Perhaps if we all agreed to act in a certain way, we’d be able to ensure the next decade’s vibeshift is a nice one?
I’m spitballing here, but maybe we could all paint our houses soft pastel colours, take up knitting, and bring back hats as a fashion item. We’d all act with more respect if we were wearing top hats, it just sets a classy vibe!
If not my favorite Substack post of all time, it is definitely on the Mount Rushmore. In 2012 I was halfway through college and the idea that all the data we produce was going to drive us mad clicked for me. Unfortunately I never took the steps to capitalize on this thought, but this article rendered a feeling of temporal vertigo. It all just really hits home. Great work.
I can recommend another take on decades that gives food for thought, from a perhaps unlikely source: the British TV series Back in Time for the Weekend.
This programme follows a family living through each decade from the 50s on, with some extensive historical research provided through spending census data etc.
Yes, it's fun to watch, but hidden in the show are some really deep implications about modern culture. We learn how technology, wealth, leisure changed cultures and in particular family dynamics, and we get the neat experiment of a family experiening culture shifts in real time.
The family in this case grew increasingly close during the experiment from the 50s on, peaking in happiness in the 70s, before the advent of personal entertainment in the 80s begins a decline in family cohesion. Long story short, they missed the 70s when the show ended.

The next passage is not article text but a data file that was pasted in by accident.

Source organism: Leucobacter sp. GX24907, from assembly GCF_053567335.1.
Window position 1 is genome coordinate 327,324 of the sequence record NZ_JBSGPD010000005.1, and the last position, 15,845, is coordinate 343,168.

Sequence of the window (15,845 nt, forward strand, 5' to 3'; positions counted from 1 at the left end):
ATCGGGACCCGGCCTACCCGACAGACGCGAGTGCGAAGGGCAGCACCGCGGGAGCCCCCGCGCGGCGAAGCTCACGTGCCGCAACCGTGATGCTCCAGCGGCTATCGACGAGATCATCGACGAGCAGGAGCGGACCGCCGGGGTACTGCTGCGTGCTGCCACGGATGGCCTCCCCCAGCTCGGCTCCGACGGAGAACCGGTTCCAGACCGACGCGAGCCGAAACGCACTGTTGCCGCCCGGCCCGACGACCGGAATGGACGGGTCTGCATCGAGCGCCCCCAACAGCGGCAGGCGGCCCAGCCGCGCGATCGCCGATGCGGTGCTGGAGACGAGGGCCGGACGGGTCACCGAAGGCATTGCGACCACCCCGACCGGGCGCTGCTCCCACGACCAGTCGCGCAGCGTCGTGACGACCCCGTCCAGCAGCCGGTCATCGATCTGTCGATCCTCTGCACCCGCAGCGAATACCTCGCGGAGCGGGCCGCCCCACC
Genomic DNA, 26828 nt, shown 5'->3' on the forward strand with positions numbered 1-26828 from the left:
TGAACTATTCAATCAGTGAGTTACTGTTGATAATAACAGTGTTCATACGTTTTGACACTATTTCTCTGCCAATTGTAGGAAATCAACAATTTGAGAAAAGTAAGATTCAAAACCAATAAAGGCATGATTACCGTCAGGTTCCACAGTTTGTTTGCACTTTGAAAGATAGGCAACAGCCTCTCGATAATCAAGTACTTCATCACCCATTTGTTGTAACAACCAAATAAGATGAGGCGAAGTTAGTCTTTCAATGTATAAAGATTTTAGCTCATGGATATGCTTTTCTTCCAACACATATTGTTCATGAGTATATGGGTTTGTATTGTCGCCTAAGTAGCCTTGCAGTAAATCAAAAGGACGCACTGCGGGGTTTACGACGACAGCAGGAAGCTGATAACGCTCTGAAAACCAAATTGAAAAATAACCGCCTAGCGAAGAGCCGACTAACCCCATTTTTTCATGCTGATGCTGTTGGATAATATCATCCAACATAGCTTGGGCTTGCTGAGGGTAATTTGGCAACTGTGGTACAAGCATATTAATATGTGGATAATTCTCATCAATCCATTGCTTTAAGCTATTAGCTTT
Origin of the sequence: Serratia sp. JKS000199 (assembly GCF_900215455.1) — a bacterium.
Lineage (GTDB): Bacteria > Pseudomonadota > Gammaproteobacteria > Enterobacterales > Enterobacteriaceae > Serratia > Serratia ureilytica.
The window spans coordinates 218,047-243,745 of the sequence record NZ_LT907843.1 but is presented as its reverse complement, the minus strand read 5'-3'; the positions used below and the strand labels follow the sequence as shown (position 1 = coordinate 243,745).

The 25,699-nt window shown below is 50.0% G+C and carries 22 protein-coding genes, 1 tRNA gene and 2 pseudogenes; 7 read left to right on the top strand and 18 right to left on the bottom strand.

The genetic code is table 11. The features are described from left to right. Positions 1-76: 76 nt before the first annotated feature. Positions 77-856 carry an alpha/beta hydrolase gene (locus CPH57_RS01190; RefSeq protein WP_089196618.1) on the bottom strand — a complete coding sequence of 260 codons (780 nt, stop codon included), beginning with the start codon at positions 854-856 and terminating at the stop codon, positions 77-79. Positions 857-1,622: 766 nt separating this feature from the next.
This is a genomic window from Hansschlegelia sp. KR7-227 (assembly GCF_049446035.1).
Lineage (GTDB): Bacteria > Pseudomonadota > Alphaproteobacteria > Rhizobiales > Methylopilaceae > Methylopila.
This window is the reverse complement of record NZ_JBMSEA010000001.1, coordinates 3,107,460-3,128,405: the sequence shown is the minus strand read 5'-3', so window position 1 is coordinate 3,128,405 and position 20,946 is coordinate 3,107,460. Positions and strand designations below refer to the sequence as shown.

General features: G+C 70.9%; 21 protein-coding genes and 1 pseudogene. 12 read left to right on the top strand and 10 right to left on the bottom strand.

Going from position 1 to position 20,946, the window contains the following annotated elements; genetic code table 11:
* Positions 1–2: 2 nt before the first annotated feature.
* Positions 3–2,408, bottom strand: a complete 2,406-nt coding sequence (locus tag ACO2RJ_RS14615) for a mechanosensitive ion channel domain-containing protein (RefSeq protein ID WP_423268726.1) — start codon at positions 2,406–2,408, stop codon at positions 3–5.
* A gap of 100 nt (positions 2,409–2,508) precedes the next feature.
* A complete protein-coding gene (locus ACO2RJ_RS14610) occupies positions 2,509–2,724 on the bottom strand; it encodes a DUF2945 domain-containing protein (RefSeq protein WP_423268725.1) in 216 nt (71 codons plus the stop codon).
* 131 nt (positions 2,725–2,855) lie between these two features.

In addition to the famous Mayan 2012 apocalypse idea, there was also Terrence McKenna's famous “Timewave Zero” theory, which likewise framed December 2012 has some kind of culmination and transition point in human affairs, a “strange attractor” at the end of History.
The idea or, as he might have put it, inspiration or revelation or transmission came to him independently of any information about the Mayan calendar. He received it from an “alien intelligence” during one of his psychedelic explorations in, I believe, the early 1970s. He only learned about the Mayan prophecy after his thinking had already developed. According to McKenna, something momentous was going to happen in 2012 that made that year a transition or transformation point. He said it wasn't clear exactly what would happen, but only that it would be definite a transformational change.
So, when I read things like this new piece by you, Eric, I can't help flashing on McKenna. Who, it seems, we may now say was right! Though not in a way anyone even remotely expected.
This tracks with my experience. I graduated college in 2011 but, having gone to a Great Books school where campus politics was comparatively minimal, I didn't really see much of this stuff brewing in my own neck of the woods. After a post-bac year and starting medical school in 2012, I saw things were starting to change.
Dazed and Confused was my high school. Every one of the characters reminds me of someone I knew. Somehow, I survived!
Absolutely irrelevant to economics and smartphones, and uncorrelated, but two more things I like to say that indicates the seventies are here again:
The return of Russian aggression and the discotheque is finally resurging
It's always interesting to see such a broad analysis in which so many different variables line up and feed off of each other.
If you're studying culture and psychology, you also by default have to study economics, war, politics, and everything else... because none of these exist or move in isolation. They're all just different expressions of the same underlying trends and phenomena.